China Trade Status Strategically Important to U.S., Asia
By Jim Garamone
American Forces Press Service
WASHINGTON, May 17, 2000 A congressional rejection of permanent normal trading relations with China would have serious strategic repercussions on the United States and Asia, Defense Secretary William S. Cohen said.
Cohen, speaking to the Asia Society here May 10, said when the United States has positive relations with China "that sends a powerful message to all the Asia Pacific countries."
Congress is due to vote on permanent trade status for China during the week of May 22. Receiving permanent trade status is a marker on the path for the Chinese joining the World Trade Organization.
Cohen told the Asia Society that all in the region can take comfort that the United States is "constructively engaged" with China. "How we treat China, how we relate to them, will be critically important in terms of the path they will take in the future," he said.
Cohen quoted former Secretary of State Jim Baker as saying "If you go looking for an enemy, you'll find one." He said the United States must convey to the Chinese that America is not looking for enemies, but friends.
"There are bound to be areas of disagreement," Cohen said. "We have areas of disagreement with our closest friends. But it is incumbent on us as a world power to make sure that we are always prepared to constructively engage China and other countries with diplomacy, backed up certainly by a strong military, which I support."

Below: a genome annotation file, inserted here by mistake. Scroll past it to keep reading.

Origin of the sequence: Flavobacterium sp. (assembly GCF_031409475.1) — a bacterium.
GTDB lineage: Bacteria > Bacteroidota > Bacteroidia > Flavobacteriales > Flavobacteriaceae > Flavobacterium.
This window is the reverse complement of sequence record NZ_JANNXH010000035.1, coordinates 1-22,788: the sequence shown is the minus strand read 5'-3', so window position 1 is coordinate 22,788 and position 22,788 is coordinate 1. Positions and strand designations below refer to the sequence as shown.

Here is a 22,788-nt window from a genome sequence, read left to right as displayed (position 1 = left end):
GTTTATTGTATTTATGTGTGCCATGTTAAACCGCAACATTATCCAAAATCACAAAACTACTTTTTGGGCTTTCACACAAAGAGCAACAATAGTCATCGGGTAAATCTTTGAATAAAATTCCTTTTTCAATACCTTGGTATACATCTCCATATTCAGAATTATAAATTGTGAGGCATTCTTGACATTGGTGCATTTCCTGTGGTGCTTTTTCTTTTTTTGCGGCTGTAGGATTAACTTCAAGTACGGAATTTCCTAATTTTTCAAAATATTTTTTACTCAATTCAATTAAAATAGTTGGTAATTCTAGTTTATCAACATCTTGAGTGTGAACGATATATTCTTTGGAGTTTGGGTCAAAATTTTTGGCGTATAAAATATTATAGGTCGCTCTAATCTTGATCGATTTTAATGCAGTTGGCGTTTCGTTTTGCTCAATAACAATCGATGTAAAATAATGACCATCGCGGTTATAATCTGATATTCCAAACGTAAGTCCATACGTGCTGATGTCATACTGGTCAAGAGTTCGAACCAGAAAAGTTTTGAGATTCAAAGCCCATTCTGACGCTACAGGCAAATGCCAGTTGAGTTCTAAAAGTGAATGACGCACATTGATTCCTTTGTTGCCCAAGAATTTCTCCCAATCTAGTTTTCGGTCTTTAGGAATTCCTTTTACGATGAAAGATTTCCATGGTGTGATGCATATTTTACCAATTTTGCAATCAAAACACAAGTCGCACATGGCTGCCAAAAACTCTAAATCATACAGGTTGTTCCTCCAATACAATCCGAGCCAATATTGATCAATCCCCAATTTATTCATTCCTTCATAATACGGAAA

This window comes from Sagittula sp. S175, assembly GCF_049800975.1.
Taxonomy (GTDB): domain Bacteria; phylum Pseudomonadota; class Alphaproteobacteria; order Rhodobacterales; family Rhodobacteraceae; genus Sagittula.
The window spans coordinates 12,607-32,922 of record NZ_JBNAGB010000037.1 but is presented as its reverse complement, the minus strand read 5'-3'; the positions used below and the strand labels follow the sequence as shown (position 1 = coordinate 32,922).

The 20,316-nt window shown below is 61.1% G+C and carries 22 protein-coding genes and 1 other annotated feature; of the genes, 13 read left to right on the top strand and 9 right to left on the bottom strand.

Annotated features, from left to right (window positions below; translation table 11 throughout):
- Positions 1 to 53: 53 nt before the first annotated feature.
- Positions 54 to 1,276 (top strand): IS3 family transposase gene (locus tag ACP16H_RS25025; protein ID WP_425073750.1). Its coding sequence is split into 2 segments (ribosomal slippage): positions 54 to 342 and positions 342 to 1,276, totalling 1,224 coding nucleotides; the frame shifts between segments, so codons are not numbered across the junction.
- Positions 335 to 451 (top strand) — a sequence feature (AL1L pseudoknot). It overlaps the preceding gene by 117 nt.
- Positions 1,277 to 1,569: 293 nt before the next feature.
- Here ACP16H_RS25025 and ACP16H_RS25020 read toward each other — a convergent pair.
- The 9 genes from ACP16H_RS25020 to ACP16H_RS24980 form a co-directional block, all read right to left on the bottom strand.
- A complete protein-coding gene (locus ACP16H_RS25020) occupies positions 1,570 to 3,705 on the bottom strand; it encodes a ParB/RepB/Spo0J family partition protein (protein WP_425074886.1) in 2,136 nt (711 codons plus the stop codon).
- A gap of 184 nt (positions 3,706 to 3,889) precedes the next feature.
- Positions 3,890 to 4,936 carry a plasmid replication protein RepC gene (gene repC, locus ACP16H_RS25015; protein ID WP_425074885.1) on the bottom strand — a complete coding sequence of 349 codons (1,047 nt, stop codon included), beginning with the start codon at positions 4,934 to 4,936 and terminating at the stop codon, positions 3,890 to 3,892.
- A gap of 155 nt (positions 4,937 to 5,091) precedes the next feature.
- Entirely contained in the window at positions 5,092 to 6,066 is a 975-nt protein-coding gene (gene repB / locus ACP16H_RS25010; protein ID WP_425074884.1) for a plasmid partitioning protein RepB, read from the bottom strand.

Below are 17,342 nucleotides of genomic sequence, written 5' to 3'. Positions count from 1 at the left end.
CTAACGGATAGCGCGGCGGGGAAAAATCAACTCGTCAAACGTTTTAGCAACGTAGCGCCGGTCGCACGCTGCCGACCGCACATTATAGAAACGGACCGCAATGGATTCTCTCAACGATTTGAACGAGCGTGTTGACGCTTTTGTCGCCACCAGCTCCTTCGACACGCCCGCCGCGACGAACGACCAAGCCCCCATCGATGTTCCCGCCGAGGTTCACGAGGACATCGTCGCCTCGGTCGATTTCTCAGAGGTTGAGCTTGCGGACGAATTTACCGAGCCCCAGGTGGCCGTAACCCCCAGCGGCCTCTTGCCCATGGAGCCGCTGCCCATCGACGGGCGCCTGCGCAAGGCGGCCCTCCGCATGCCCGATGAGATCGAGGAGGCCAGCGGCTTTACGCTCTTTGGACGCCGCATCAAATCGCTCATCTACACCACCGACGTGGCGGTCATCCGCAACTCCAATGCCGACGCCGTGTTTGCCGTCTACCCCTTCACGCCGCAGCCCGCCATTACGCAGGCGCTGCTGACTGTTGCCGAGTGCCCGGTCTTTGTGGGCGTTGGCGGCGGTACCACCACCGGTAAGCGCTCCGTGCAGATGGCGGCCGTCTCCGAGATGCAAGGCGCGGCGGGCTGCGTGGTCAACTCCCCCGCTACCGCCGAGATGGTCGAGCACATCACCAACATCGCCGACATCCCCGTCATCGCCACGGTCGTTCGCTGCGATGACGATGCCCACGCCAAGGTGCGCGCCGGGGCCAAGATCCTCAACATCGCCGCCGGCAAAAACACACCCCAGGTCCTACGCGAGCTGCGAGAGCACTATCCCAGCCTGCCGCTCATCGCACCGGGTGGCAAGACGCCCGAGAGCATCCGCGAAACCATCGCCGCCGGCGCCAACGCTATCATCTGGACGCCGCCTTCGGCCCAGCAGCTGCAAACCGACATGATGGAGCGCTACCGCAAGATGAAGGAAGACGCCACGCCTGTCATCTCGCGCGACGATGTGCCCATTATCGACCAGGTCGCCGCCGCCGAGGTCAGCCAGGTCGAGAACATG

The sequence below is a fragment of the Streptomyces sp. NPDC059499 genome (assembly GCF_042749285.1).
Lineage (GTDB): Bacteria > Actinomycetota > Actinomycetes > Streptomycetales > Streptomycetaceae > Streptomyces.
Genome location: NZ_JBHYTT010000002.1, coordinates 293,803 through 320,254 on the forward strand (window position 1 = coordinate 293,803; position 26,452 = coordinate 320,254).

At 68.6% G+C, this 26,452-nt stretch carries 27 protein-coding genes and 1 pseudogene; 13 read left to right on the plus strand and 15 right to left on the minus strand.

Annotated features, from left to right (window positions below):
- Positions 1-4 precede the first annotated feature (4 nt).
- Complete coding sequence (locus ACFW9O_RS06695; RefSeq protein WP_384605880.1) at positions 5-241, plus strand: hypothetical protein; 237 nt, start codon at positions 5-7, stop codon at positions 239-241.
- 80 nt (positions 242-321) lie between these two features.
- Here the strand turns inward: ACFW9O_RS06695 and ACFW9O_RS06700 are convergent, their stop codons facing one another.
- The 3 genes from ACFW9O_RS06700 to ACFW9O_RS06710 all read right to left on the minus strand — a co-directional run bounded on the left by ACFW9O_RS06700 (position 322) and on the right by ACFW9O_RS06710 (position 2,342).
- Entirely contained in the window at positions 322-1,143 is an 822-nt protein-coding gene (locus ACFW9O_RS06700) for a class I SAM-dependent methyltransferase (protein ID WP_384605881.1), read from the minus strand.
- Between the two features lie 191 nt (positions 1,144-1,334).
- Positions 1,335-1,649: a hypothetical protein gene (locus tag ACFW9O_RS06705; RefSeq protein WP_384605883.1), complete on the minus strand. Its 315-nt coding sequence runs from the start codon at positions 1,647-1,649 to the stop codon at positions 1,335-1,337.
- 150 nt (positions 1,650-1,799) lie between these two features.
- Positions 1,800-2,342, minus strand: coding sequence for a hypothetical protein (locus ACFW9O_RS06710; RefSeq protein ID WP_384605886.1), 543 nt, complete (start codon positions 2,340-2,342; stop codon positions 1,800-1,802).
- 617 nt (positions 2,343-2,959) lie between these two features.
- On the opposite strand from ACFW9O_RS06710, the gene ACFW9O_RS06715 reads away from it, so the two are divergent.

Cohen said as China grows more important to the region and world, "it will grow more open." He called it "sheer folly" to believe the world can "contain" China. "And the notion that China is somehow immune from change is also folly," he added. He illustrated his point by comparing the conditions he saw on his first visit to Beijing, China, in 1978 and those today.
In 1978, he said, there were few private cars, people wore the ubiquitous Mao suits and men and women couldn't hold hands in public.
"Today you will find a thriving metropolis," he said. "You will find a country that has been dramatically changed. It's not where we would like to see it in terms of its human rights yet. It is not yet there in terms of their trading practices. But we have the opportunity to work and engage China in a way that is beneficial to all concerned."